Encouraging Creative Thinking in Young Children
“My friend Mary has pink chickens and they lay pink eggs. Can we get pink chickens?” Kyle – aged 4 ¼
Where do our kids get these whacky ideas from and should we be worried that they cannot distinguish the real from the imaginary?
Well, an overly active imagination is actually a completely healthy part of any child’s development. According to experts, children over three know the difference between real and pretend, however, this distinction is not important to them yet. They are not restricted by the boundaries of reality and pretend play is fun. Young children enjoy using their imagination whenever they can, and make-believe scenarios encourage them to think creatively.
Imaginative play helps with cognitive, social and emotional development, it helps children to express themselves, to interact with others, and to gauge other people’s reactions. Role-playing is also extremely beneficial for developing tolerance and empathy, looking at situations from someone else’s perspective.
Early learning and childcare centres often encourage young children to learn through imaginative play. With some state-of-the-art service providers, such as Cherry Bridge Station, basing the majority of their preschool curriculum around hands-on, activity-based learning. Here children can explore and let their imaginations run wild, all while in a safe environment, full of educational resources to call on.
Tricks & Tips for Encouraging Creativity
Art has long been known as a good way of expressing thoughts and emotions. From hand printing to making shapes with modelling clay, all forms of art can help a child to express their creativity. Art is also great for developing fine motor skills and hand-eye coordination.
Rhymes, riddles, and singing along to some fun tunes are great ways of releasing stress, and busting boredom. Such verbal activities help to build vital vocabulary skills and assist with communication and language development.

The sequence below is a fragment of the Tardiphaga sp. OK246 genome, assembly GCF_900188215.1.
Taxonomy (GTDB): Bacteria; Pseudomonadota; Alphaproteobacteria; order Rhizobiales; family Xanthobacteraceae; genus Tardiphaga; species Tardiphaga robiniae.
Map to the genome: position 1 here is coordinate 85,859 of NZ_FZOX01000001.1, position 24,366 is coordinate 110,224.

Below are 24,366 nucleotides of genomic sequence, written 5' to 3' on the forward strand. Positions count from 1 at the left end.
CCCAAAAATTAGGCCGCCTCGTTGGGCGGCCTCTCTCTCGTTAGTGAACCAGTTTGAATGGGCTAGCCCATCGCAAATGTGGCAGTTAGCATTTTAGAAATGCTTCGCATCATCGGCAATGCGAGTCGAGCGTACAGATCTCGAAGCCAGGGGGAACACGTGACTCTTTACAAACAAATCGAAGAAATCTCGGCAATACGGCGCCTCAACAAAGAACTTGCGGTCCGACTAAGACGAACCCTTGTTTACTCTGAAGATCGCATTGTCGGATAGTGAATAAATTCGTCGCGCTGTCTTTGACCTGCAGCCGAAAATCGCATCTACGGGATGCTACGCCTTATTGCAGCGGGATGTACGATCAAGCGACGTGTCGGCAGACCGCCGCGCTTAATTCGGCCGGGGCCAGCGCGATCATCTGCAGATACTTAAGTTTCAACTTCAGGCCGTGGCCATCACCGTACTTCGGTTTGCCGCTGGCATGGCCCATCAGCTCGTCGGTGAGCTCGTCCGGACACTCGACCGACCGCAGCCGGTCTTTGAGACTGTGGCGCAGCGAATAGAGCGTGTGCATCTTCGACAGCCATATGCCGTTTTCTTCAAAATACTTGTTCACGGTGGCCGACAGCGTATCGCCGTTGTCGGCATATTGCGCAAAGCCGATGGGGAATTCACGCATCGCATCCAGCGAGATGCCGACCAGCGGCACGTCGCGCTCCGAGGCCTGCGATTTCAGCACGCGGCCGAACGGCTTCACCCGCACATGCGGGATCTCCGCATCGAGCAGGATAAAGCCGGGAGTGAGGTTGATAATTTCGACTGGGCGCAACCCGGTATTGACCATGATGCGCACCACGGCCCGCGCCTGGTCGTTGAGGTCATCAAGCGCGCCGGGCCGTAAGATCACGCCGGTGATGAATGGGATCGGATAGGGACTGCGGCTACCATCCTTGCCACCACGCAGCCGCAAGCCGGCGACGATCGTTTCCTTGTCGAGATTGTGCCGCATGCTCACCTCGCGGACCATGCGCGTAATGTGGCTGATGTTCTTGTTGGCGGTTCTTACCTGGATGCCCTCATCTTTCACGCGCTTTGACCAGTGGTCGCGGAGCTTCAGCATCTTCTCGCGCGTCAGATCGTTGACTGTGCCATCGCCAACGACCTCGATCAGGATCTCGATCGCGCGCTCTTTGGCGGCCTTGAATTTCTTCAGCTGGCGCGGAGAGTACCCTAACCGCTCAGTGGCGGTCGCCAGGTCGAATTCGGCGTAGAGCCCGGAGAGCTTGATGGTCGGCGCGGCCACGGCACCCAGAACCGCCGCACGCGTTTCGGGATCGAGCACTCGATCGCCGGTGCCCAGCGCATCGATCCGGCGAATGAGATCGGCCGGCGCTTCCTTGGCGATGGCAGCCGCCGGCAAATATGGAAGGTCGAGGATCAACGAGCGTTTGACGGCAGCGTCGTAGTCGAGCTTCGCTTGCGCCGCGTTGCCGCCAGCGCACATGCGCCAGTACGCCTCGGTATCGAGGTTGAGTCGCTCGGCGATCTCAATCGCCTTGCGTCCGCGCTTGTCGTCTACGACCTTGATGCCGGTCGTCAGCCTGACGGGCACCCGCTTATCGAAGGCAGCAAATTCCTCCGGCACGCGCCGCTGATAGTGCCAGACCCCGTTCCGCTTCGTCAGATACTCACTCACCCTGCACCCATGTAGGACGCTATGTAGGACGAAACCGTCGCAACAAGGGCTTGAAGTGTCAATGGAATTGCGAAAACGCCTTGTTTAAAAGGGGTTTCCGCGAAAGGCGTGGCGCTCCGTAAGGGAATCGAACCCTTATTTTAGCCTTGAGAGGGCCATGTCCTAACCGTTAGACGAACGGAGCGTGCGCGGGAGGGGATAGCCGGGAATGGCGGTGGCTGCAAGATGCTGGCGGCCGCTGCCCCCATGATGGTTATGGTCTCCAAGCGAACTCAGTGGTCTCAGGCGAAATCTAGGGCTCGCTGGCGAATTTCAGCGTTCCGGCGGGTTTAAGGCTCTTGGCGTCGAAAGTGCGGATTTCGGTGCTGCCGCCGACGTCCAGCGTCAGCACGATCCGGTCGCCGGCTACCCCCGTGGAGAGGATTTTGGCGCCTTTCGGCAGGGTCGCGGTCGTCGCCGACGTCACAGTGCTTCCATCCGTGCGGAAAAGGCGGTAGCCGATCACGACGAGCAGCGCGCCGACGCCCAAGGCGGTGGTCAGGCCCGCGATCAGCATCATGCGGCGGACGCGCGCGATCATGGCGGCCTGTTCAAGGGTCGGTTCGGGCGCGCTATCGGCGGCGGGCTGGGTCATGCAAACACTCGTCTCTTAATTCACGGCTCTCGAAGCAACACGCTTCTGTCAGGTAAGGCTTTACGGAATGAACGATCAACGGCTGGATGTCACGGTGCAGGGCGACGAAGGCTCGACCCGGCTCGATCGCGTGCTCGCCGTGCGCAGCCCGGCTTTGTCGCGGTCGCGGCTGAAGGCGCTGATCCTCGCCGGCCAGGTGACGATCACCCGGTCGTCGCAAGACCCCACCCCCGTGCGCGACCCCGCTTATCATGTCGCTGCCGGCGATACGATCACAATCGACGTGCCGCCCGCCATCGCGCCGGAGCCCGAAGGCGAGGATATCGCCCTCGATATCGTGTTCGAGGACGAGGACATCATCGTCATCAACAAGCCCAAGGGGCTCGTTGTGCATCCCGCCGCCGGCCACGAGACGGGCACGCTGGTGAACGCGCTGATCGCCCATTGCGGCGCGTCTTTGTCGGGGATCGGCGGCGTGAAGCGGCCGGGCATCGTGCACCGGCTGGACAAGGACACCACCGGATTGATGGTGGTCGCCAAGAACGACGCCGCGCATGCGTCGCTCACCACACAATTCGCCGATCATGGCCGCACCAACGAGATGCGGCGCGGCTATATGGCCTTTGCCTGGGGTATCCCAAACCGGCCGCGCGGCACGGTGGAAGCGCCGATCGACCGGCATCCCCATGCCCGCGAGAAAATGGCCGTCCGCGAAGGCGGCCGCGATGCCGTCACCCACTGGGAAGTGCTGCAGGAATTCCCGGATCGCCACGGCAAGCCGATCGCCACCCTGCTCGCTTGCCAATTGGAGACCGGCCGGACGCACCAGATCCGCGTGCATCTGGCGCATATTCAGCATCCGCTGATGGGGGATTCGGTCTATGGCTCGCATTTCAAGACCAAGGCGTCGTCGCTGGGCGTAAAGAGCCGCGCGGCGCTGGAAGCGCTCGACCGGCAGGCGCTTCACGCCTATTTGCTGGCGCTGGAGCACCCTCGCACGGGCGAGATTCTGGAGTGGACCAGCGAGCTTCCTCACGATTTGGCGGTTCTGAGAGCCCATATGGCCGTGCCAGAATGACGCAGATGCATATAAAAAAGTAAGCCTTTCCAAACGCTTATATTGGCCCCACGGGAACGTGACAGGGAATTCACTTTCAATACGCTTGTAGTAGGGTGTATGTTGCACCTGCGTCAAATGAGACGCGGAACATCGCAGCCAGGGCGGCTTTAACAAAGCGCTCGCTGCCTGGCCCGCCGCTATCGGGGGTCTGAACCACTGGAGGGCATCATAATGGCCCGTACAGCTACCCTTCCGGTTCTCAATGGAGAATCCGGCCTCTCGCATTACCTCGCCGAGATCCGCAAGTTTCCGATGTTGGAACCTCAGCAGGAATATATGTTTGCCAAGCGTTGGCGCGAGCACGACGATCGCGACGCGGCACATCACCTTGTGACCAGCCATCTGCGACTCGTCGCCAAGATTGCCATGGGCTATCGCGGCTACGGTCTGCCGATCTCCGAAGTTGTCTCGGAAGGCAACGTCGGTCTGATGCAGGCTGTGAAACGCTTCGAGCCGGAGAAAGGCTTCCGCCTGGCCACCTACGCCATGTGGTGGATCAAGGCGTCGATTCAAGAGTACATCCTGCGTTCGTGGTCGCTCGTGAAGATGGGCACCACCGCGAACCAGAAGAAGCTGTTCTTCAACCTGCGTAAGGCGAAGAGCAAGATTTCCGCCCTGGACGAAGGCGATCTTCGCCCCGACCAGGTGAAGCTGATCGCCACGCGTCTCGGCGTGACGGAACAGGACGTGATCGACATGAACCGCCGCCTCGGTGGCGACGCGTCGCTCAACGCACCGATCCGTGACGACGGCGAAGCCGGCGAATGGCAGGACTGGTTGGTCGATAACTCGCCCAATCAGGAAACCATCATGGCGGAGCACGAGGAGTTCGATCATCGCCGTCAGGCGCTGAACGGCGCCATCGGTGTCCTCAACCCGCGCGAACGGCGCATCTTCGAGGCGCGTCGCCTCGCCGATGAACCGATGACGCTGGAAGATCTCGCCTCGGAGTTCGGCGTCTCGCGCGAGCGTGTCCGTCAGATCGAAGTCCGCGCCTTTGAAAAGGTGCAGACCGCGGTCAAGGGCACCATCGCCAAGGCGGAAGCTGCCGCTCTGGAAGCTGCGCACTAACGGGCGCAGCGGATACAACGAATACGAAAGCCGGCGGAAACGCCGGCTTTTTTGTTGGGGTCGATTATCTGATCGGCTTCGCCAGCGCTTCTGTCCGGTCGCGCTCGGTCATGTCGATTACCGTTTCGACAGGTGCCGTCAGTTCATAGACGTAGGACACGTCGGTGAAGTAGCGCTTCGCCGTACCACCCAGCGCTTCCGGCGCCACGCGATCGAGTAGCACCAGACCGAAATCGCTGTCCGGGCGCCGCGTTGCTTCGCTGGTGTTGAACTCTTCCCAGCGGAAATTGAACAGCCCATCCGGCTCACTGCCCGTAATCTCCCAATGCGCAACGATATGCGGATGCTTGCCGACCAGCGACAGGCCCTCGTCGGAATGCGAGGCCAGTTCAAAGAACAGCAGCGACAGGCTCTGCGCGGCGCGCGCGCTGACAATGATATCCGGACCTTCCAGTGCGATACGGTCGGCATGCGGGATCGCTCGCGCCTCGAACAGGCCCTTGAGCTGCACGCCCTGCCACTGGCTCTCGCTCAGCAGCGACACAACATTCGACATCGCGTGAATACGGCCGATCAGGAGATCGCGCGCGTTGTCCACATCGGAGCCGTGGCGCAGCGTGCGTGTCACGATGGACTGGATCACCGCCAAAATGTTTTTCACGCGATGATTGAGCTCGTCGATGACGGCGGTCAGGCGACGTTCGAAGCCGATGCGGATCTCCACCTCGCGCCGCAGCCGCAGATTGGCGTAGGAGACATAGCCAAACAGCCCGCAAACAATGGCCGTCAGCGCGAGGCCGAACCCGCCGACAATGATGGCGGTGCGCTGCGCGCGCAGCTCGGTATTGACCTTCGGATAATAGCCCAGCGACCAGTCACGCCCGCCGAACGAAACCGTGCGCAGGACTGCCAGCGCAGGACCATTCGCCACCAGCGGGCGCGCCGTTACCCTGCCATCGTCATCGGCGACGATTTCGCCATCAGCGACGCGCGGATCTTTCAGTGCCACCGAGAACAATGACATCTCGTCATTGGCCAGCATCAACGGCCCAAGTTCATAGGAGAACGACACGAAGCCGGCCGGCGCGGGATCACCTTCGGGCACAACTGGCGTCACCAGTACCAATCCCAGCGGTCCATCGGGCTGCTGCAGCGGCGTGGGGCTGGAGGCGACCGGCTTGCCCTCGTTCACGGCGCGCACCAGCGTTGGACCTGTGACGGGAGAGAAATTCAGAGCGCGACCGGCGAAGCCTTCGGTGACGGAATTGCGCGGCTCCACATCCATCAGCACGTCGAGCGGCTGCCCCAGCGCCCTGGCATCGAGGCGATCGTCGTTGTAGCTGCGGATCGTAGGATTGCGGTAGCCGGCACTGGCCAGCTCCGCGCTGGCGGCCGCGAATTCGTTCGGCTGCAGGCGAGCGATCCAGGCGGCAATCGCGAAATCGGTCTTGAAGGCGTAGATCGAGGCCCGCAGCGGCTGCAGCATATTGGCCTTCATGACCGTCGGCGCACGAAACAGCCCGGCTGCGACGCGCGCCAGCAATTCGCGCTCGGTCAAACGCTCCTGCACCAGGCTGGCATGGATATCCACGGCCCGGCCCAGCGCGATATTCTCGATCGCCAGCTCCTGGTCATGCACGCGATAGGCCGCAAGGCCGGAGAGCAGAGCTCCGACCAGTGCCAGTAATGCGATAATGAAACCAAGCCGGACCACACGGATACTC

Not only does time outdoors promote play and physical activity, but it also provides an ever-changing backdrop to creative play. From cloud gazing to paddling pools, sandpits to picnics… the great outdoors has always inspired creative minds.
Roleplay and make-believe scenarios are great for developing confidence and social skills. Join-in and play a character and bring along stuffed toys and sock puppets! Build a cardboard box spaceship! Forget the mundane for a moment and join your child on a magical adventure! Let them make it up as they go along and see where your child’s mind takes you.
Asking open questions that invite imaginative and creative thinking is a great way of getting children to express their vision of the world around them. Asking questions also boosts confidence, as your child will know you are interested in their thoughts and opinions.
(Televisions, computers, tablets, smartphones, game consoles etc.) Although much of the content can be educational, screen time is a passive way of learning. Children who have too much screen time are missing out on physical play and socialising with others.
Reading time is so important for young children, and so much more than reading words on a page. Enjoy quality time reading together and playing the characters, look at and talk about the pictures and discuss the characters or other options for the ending. Even better, make up a story together and draw your own pictures!
Sometimes kids would rather instigate their own creative playtime activity… so let them! Whatever gets your little one talking, making things, expressing their thoughts, and enjoying these precious early years of play and discovery!